Malaysia’s Salary Increases Declined to 5.2% in 2016

Salary increases in Malaysia declined by 0.4 percent to 5.2 percent in 2016, according to the 2016 Total Compensation Measurement (TCM) Survey study by Aon Hewitt.

With GDP growth steady at 4.2 percent but CPI at 1.8 percent higher in November 2016 than the same month in 2015, the decline in salary increases translates to real wages diminishing for the Malaysian workforce.

As a result, employers are pressured to rework their compensation packages to engage their talent more effectively.

Performance-driven reward systems will also become the norm, and place a premium on an organization’s most effective performers.

Technologically-savvy fresh graduates more valued by Malaysian employers

Salary trends remain optimistic for fresh graduates as Malaysian employers are expected to continue paying a premium for jobs in high-tech and engineering-related fields.

The gulf in pay for specialized talent will also shape the way employee demographics are structured in the future of work.

Roles in Engineering, R&D and Project Management offered the highest starting salaries to fresh graduates--more than RM3,500 per month--while fresh graduates in high-tech industries are paid 27% more than those in property and construction.

Throughout the nation, more than half of the fresh graduates entering employment earned less than RM2,500 per month.

"Fresh graduates, while inexperienced, are digital natives that possess relevant skills in today's market, and will be key to success in the future of work,” says Prashant Chadha, Managing Director, Aon Hewitt Malaysia.

“Furthermore, these economically challenging times have placed great pressure on Malaysian businesses to redefine their talent needs. The workforce demographic is being reshaped year on year, and employers don't hesitate to pay for critical talent."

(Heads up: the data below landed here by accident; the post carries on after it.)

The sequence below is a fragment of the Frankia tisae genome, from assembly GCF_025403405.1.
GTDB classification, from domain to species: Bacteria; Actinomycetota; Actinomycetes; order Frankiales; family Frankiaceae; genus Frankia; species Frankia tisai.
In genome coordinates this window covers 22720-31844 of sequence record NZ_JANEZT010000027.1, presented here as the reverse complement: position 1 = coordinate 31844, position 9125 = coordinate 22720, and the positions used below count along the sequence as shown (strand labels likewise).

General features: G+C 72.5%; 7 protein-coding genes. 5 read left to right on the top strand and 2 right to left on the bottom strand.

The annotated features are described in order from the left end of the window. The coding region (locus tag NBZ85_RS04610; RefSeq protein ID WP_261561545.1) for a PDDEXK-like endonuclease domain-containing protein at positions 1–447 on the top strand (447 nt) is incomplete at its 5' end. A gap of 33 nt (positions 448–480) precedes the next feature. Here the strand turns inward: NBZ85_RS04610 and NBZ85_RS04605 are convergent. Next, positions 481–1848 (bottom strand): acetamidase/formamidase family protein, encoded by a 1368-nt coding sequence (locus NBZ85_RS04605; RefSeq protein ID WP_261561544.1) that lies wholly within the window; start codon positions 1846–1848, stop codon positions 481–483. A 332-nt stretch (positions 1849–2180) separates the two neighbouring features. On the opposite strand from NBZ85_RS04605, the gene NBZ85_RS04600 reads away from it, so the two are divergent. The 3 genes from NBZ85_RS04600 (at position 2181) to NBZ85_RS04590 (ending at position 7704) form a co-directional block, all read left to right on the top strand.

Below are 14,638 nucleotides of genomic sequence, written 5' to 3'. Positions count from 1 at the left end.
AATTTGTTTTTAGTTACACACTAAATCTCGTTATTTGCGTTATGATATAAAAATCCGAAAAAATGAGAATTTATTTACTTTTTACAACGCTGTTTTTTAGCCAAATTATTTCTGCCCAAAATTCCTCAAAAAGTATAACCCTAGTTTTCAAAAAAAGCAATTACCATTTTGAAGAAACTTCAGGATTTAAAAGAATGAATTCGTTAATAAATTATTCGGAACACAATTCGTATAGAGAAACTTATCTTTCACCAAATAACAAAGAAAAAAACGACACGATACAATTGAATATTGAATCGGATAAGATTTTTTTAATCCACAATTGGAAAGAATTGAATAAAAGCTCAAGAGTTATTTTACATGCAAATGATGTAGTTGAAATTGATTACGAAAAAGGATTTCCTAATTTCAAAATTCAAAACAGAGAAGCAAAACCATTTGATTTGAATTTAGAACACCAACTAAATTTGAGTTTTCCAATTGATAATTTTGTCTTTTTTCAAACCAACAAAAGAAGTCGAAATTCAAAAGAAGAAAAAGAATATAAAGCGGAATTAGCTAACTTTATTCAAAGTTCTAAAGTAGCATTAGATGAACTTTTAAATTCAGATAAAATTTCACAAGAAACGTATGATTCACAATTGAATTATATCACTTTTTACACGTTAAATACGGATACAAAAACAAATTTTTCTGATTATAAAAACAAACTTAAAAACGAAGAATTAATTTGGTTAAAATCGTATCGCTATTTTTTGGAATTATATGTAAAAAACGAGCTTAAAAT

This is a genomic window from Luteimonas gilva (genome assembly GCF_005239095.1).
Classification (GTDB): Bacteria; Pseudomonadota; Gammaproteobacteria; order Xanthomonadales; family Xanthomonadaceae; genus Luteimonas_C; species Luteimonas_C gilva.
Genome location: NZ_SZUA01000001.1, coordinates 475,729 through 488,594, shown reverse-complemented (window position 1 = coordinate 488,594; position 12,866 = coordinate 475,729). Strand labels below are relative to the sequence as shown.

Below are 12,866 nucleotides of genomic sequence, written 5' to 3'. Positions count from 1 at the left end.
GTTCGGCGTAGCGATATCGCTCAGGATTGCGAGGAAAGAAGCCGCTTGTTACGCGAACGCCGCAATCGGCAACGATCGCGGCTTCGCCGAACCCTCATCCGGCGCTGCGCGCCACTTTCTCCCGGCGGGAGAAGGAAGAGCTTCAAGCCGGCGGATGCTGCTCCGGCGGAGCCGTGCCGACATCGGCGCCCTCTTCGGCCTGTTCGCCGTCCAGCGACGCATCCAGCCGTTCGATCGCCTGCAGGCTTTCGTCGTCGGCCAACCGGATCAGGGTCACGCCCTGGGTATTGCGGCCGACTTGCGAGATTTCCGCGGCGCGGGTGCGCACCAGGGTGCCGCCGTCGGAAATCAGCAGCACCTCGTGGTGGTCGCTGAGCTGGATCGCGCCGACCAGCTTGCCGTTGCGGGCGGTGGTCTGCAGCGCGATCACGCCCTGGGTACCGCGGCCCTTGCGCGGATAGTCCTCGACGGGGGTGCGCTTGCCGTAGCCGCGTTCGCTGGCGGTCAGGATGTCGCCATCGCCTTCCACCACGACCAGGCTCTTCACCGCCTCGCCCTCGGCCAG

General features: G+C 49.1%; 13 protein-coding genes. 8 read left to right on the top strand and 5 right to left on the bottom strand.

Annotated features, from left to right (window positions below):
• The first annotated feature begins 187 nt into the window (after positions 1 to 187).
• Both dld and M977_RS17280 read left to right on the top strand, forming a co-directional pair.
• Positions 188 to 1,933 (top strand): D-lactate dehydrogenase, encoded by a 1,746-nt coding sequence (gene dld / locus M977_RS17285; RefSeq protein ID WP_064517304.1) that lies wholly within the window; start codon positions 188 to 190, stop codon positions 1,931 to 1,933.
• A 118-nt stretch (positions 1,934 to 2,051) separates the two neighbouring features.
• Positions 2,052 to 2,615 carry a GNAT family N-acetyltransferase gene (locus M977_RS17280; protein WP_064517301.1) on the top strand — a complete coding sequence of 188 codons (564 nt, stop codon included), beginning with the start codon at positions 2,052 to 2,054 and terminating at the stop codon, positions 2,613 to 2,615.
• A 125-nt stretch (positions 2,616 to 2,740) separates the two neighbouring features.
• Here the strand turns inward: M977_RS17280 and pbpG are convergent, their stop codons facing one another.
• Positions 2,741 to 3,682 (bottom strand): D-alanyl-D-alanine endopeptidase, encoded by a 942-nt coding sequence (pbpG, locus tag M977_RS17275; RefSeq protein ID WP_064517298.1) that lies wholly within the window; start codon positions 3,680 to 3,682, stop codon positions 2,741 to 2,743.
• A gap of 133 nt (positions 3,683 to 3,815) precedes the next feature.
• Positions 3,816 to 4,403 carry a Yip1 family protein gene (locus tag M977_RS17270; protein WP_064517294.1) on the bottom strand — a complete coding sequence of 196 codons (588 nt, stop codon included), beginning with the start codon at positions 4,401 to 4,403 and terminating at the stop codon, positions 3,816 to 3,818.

Employees in analytical and strategic roles earned top dollar

Strategic planners in managerial positions earned RM2,500 more than all other managers across functions in Malaysia--demonstrating the commitment of Malaysian employers to innovative problem-solving and entrepreneurial acumen.

Finance managers in the high-tech industry were paid 16 percent more than the market midpoint, while HR managers received 21 percent more. This is further evidence that this industry as a whole more readily invests in their people as an invaluable asset to the organisation.

"The Aon Hewitt Malaysia 2016 Total Compensation Measurement  (TCM) Survey has lifted the lid on emerging trends in pay, Total Rewards and their connection to employee performance and engagement,” says Rahul Chawla, Practice Lead -- Talent, Rewards & Performance, Aon Hewitt Malaysia.

“The Malaysian economy and its businesses are at an inflexion point as they face challenges posed by the fourth industrial revolution. Amidst these disruptive times, the HR function needs to step up to develop new capabilities, reward high performance sustainably, and build a workforce for the future."

 

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